After JDT, evening activities rounded off the day. We had mini Olympics, the newspaper game, a bonfire and, of course, an Irish night!
There were times during the week when we realised how lucky we were to have the privileged life we do.
On the first night it took the team 45 minutes to coax one of the girls into the shower – she hadn’t seen running water from a tap before
– never mind knew how a shower worked. At the end of the week we had a different problem – it took us 10 minutes to get her out of the cubicle – she knew it would probably be the last time for a while to experience hot water on her back!
On the Friday when everyone was going home the hugs from the children were tight and we were all very emotional. The team already knew a lot about the individual children’s home lives
– how they were heads of household with responsibilities that even as adults we would be scared to take on, worked in the fields during the day and/or after school, looked after sheep, sleeping outside in all weathers and many didn’t know where their next meal was coming from.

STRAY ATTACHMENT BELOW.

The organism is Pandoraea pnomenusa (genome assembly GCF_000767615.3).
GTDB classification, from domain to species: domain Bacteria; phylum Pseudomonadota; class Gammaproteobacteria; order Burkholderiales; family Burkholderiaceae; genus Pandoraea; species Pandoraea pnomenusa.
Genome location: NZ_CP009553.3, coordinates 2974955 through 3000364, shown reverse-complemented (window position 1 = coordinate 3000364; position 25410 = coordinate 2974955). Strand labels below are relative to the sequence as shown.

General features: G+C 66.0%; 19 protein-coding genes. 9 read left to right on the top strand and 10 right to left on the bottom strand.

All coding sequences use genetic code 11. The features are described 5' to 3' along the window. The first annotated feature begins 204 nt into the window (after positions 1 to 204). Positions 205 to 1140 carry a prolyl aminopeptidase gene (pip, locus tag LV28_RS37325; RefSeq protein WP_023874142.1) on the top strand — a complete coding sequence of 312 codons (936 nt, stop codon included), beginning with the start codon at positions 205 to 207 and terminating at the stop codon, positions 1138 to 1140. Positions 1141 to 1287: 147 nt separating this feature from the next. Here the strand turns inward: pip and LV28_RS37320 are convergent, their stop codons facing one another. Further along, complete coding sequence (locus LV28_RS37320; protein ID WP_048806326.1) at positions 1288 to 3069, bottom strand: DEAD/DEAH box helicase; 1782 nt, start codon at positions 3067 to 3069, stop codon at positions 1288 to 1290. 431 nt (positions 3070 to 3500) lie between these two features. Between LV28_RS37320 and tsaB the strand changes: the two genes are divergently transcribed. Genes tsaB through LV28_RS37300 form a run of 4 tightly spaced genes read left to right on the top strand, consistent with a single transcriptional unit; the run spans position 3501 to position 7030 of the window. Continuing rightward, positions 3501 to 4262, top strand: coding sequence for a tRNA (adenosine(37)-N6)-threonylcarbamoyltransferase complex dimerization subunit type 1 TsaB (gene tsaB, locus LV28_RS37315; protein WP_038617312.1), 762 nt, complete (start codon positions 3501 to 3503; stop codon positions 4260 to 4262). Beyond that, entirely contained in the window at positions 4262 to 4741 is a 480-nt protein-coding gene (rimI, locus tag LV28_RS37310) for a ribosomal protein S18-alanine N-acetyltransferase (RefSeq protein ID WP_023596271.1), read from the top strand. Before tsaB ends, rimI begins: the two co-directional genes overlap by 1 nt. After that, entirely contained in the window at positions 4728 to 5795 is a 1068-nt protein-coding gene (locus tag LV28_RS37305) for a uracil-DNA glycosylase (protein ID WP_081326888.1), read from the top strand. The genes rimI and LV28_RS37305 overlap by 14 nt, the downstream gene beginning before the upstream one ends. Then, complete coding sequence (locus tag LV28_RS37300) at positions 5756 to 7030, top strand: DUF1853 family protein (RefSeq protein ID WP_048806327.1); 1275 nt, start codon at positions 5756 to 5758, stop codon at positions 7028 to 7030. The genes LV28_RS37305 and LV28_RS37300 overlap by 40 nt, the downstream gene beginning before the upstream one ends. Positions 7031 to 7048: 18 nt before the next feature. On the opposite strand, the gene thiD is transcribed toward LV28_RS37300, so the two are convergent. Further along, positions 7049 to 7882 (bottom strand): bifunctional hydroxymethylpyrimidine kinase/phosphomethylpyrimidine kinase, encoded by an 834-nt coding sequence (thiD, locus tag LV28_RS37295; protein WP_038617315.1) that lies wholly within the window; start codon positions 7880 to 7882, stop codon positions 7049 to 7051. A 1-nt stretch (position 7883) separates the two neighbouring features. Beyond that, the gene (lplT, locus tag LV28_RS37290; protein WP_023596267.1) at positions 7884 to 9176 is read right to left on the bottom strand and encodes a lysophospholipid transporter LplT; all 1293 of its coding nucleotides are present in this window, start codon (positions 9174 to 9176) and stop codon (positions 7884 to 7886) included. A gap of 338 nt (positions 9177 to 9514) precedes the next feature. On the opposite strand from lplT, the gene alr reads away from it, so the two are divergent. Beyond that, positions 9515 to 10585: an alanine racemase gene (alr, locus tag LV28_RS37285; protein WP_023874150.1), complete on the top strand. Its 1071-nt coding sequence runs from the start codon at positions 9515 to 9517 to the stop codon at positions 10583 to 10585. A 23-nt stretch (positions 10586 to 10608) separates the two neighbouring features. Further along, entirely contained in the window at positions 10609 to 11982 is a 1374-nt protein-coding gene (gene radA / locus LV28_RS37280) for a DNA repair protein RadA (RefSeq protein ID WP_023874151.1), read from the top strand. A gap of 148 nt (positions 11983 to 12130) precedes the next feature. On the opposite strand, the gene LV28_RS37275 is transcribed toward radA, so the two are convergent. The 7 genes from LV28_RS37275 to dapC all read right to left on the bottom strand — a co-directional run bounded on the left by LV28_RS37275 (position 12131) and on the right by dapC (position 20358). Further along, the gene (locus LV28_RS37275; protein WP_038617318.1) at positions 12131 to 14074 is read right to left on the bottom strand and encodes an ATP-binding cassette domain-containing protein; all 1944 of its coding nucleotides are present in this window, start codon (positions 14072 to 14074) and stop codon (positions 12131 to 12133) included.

That realisation was further strengthened on the Saturday. We surprised some of the children by visiting them in their own homes. Some of the team had been in this situation before, for others it was the first time to see the children in their own environments. Each visit was tough on everyone. One of the boys had come home to find that his grandmother had been in hospital having suffered a heart attack. She was home now looking after his sister and he was running out of the door when we arrived to get a single tablet of medicine for her – it was all they could afford. Their home was one room where they all slept, cooked and ate – a communal toilet in the compound for over 40 people to use and the threat of the government coming in every day to evict them all. In the villages we found the children still wearing the t-shirts they had been colouring in on the Thursday – they were so proud to have them and the medals from the mini Olympics hanging round their necks. The children had only just returned home the night before and two of the children had already been up since 6am helping clear the local cemetery in the blistering midday heat – their reward was food at the church later that day. As we waited for them to return we saw their home – a converted cargo container in the middle of a field, with a few rugs on the ground and some pieces of dilapidated furniture – five people slept there, with two puppies and the horse outside. A generator pumped water to them from the local stream. In another home, the father proudly showed us his pigs, thanked us for giving his son a wonderful experience and presented us with flowers from his garden. They had so little and yet wanted to give us so much. We were truly humbled by the whole day.
We’ve all started planning for next year already!